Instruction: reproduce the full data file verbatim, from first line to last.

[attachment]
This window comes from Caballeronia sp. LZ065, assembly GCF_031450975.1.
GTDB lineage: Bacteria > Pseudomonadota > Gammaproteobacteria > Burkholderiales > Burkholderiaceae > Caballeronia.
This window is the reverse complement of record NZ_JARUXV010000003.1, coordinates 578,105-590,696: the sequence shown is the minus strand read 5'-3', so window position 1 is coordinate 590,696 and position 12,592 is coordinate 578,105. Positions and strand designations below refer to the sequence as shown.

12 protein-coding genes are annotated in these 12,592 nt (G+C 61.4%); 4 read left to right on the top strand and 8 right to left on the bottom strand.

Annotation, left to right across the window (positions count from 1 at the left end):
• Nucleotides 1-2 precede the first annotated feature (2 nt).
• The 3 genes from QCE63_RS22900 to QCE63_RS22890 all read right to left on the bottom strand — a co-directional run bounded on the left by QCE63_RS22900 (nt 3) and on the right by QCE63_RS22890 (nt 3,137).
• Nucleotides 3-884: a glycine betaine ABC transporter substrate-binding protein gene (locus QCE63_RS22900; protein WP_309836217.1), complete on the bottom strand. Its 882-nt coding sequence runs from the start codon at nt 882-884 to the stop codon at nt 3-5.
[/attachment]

This window comes from Caballeronia sp. LZ065, assembly GCF_031450975.1.
GTDB lineage: Bacteria > Pseudomonadota > Gammaproteobacteria > Burkholderiales > Burkholderiaceae > Caballeronia.
This window is the reverse complement of record NZ_JARUXV010000003.1, coordinates 578,105-590,696: the sequence shown is the minus strand read 5'-3', so window position 1 is coordinate 590,696 and position 12,592 is coordinate 578,105. Positions and strand designations below refer to the sequence as shown.

12 protein-coding genes are annotated in these 12,592 nt (G+C 61.4%); 4 read left to right on the top strand and 8 right to left on the bottom strand.

Annotation, left to right across the window (positions count from 1 at the left end):
• Nucleotides 1-2 precede the first annotated feature (2 nt).
• The 3 genes from QCE63_RS22900 to QCE63_RS22890 all read right to left on the bottom strand — a co-directional run bounded on the left by QCE63_RS22900 (nt 3) and on the right by QCE63_RS22890 (nt 3,137).
• Nucleotides 3-884: a glycine betaine ABC transporter substrate-binding protein gene (locus QCE63_RS22900; protein WP_309836217.1), complete on the bottom strand. Its 882-nt coding sequence runs from the start codon at nt 882-884 to the stop codon at nt 3-5.